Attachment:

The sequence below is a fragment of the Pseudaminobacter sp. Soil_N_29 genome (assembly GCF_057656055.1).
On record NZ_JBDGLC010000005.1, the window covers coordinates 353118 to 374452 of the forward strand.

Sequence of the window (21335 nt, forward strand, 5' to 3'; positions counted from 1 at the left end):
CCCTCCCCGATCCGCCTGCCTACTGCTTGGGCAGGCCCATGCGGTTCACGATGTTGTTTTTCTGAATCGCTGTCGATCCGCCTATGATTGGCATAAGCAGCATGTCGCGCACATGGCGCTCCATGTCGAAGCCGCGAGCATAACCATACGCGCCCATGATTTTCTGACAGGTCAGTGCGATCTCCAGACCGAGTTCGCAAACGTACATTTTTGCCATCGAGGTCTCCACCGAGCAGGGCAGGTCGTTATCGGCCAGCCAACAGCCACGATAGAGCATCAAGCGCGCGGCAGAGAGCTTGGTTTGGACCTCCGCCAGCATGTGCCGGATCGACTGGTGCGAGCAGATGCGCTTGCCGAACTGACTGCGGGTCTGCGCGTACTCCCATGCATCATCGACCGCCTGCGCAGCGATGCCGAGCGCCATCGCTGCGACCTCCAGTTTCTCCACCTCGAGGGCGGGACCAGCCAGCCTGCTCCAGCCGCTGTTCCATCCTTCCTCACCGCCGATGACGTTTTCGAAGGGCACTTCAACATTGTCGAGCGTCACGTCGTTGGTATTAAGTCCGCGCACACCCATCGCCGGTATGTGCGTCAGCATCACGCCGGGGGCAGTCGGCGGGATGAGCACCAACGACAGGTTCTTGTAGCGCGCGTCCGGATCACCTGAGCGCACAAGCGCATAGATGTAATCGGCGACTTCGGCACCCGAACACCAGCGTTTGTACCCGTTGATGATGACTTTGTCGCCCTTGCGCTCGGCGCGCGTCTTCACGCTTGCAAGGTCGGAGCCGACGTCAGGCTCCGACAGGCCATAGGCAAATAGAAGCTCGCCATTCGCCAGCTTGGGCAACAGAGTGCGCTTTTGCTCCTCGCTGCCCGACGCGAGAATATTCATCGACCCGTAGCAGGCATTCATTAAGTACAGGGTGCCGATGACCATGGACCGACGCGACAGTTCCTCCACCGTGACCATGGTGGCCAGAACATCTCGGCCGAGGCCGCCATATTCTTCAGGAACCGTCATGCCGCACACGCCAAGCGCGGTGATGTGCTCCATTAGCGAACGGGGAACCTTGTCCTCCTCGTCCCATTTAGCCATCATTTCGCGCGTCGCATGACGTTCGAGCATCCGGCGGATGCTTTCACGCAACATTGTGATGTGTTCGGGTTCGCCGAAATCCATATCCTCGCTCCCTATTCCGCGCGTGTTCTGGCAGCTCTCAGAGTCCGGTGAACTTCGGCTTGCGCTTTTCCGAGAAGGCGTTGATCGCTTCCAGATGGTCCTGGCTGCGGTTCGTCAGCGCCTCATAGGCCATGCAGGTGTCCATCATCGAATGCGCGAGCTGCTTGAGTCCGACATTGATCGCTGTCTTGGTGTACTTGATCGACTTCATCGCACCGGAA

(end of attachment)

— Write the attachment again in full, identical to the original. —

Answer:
The sequence below is a fragment of the Pseudaminobacter sp. Soil_N_29 genome (assembly GCF_057656055.1).
On record NZ_JBDGLC010000005.1, the window covers coordinates 353118 to 374452 of the forward strand.

Sequence of the window (21335 nt, forward strand, 5' to 3'; positions counted from 1 at the left end):
CCCTCCCCGATCCGCCTGCCTACTGCTTGGGCAGGCCCATGCGGTTCACGATGTTGTTTTTCTGAATCGCTGTCGATCCGCCTATGATTGGCATAAGCAGCATGTCGCGCACATGGCGCTCCATGTCGAAGCCGCGAGCATAACCATACGCGCCCATGATTTTCTGACAGGTCAGTGCGATCTCCAGACCGAGTTCGCAAACGTACATTTTTGCCATCGAGGTCTCCACCGAGCAGGGCAGGTCGTTATCGGCCAGCCAACAGCCACGATAGAGCATCAAGCGCGCGGCAGAGAGCTTGGTTTGGACCTCCGCCAGCATGTGCCGGATCGACTGGTGCGAGCAGATGCGCTTGCCGAACTGACTGCGGGTCTGCGCGTACTCCCATGCATCATCGACCGCCTGCGCAGCGATGCCGAGCGCCATCGCTGCGACCTCCAGTTTCTCCACCTCGAGGGCGGGACCAGCCAGCCTGCTCCAGCCGCTGTTCCATCCTTCCTCACCGCCGATGACGTTTTCGAAGGGCACTTCAACATTGTCGAGCGTCACGTCGTTGGTATTAAGTCCGCGCACACCCATCGCCGGTATGTGCGTCAGCATCACGCCGGGGGCAGTCGGCGGGATGAGCACCAACGACAGGTTCTTGTAGCGCGCGTCCGGATCACCTGAGCGCACAAGCGCATAGATGTAATCGGCGACTTCGGCACCCGAACACCAGCGTTTGTACCCGTTGATGATGACTTTGTCGCCCTTGCGCTCGGCGCGCGTCTTCACGCTTGCAAGGTCGGAGCCGACGTCAGGCTCCGACAGGCCATAGGCAAATAGAAGCTCGCCATTCGCCAGCTTGGGCAACAGAGTGCGCTTTTGCTCCTCGCTGCCCGACGCGAGAATATTCATCGACCCGTAGCAGGCATTCATTAAGTACAGGGTGCCGATGACCATGGACCGACGCGACAGTTCCTCCACCGTGACCATGGTGGCCAGAACATCTCGGCCGAGGCCGCCATATTCTTCAGGAACCGTCATGCCGCACACGCCAAGCGCGGTGATGTGCTCCATTAGCGAACGGGGAACCTTGTCCTCCTCGTCCCATTTAGCCATCATTTCGCGCGTCGCATGACGTTCGAGCATCCGGCGGATGCTTTCACGCAACATTGTGATGTGTTCGGGTTCGCCGAAATCCATATCCTCGCTCCCTATTCCGCGCGTGTTCTGGCAGCTCTCAGAGTCCGGTGAACTTCGGCTTGCGCTTTTCCGAGAAGGCGTTGATCGCTTCCAGATGGTCCTGGCTGCGGTTCGTCAGCGCCTCATAGGCCATGCAGGTGTCCATCATCGAATGCGCGAGCTGCTTGAGTCCGACATTGATCGCTGTCTTGGTGTACTTGATCGACTTCATCGCACCGGAA